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TALLAHASSEE — Coronavirus is suspected or confirmed in 19 long-term care facilities in Florida, potentially exposing hundreds of the state’s most vulnerable people to the virus, state officials said Wednesday.
But state officials are refusing to identify the facilities, citing privacy concerns. One person in a Broward County assisted living facility who tested positive for the virus died this week. Two other people died at the same facility around the same time, but they tested negative for the virus, Gov. Ron DeSantis said Wednesday.
Agency for Health Care Facility Secretary Mary Mayhew said the state was sending teams of health officials to every facility that raises concerns about the virus, but she would not answer when asked whether everyone in those facilities has been tested.
There are thousands of nursing homes, assisted living facilities and other sites in Florida, and an outbreak of coronavirus in one of them is a worst-case scenario public health officials have feared.
The virus is far more fatal than the flu among older people and people with underlying medical conditions, and the state has stopped all visitation for the next 30 days at nursing homes, assisted living facilities, adult family care homes, long-term care facilities and adult group homes.
When a nursing home outside Seattle experienced an early outbreak of the virus, at least 25 people associated with the facility died.
The state is now requiring every person working in a facility that houses older or more vulnerable populations to wear masks, DeSantis said. DeSantis said officials fear the person who died contracted the virus from someone who was not displaying symptoms.
DeSantis said the state was also working with the University of Florida to provide more testing in The Villages, the nation’s largest retirement community. He spoke with Gary Lester, vice president of The Villages, on Wednesday morning, according to his calendar.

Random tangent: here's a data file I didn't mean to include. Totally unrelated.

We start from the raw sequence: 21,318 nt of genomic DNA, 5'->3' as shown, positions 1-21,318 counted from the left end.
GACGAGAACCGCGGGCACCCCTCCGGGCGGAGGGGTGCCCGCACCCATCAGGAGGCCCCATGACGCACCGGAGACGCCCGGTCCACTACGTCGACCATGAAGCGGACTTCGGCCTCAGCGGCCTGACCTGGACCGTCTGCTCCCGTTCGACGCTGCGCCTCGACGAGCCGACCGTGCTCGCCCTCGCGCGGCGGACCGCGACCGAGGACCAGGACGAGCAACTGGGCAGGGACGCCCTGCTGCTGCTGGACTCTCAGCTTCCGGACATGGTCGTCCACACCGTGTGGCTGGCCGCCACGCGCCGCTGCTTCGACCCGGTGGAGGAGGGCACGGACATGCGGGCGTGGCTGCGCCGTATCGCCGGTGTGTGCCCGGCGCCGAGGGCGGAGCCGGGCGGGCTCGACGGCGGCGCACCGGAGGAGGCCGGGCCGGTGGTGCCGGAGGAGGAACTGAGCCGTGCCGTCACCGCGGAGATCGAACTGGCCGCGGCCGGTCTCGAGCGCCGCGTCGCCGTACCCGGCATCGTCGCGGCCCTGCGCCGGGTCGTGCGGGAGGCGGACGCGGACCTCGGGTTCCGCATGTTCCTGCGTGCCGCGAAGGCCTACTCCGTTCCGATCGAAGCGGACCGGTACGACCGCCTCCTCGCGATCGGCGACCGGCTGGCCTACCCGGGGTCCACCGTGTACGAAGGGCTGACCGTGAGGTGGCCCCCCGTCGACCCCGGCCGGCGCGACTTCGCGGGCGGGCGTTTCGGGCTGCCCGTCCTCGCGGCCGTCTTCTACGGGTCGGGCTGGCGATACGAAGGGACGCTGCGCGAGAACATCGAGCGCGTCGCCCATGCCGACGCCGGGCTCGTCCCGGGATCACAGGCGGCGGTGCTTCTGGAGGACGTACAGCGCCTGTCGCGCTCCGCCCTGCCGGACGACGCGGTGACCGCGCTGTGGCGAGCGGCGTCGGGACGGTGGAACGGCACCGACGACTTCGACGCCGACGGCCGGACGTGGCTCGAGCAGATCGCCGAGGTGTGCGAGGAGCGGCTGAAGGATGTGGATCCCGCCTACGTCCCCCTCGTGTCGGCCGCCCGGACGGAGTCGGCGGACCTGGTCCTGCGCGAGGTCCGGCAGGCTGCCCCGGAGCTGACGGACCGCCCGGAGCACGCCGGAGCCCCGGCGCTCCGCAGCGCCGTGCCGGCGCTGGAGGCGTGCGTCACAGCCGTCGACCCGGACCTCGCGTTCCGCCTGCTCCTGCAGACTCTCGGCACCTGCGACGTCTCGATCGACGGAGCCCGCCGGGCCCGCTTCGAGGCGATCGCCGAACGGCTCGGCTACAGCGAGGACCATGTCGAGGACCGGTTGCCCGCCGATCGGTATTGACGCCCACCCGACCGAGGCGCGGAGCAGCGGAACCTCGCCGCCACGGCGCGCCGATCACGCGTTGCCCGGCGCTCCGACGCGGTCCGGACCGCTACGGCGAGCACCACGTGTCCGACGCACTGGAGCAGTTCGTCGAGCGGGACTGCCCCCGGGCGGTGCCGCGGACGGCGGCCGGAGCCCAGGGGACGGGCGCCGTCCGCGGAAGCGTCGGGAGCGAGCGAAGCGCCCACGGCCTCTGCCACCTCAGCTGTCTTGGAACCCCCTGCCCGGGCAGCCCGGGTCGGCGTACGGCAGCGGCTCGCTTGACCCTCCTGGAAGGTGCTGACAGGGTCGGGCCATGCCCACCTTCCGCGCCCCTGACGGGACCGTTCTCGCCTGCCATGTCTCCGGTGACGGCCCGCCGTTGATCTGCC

“They’re playing golf but they’re social distancing,” DeSantis said, referencing precautionary measures taken by Villages residents. “They’re taking their own cart.”
Increasing the number of tests remains the top priority, DeSantis said. The state has enough kits to conduct 600,000 individual tests, he said, but the state is lacking other kinds of materials need to carry out those tests.
There are not enough reagents to conduct the tests, and the state is waiting on 500,000 swabs they ordered a week and a half ago. DeSantis identified the swabs as “probably the biggest supply issue we’re seeing.”
“A huge supply of swabs will let us ramp up the number of people that can be tested very, very quickly,” DeSantis said.
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The state is also awaiting an order of 150,000 personal protective equipment kits, which include coveralls, gowns and goggles that in many situations are single-use only. DeSantis said he spoke to U.S. Defense Secretary Mark Esper about the shortages, a request he said other governors were making as well.
“This is probably the biggest rush to get medical supplies in the history of the United States,” DeSantis said.
The governor is still refusing to issue state-wide orders to close beaches and restaurants, however.
“I don’t want to shut every aspect of life down," he said Wednesday. “I don’t think that would be effective.”
He said closing day care centers would be counterproductive, putting more pressure on parents already dealing with closed schools. .
“I think that will cause huge problems throughout the state,” DeSantis said.
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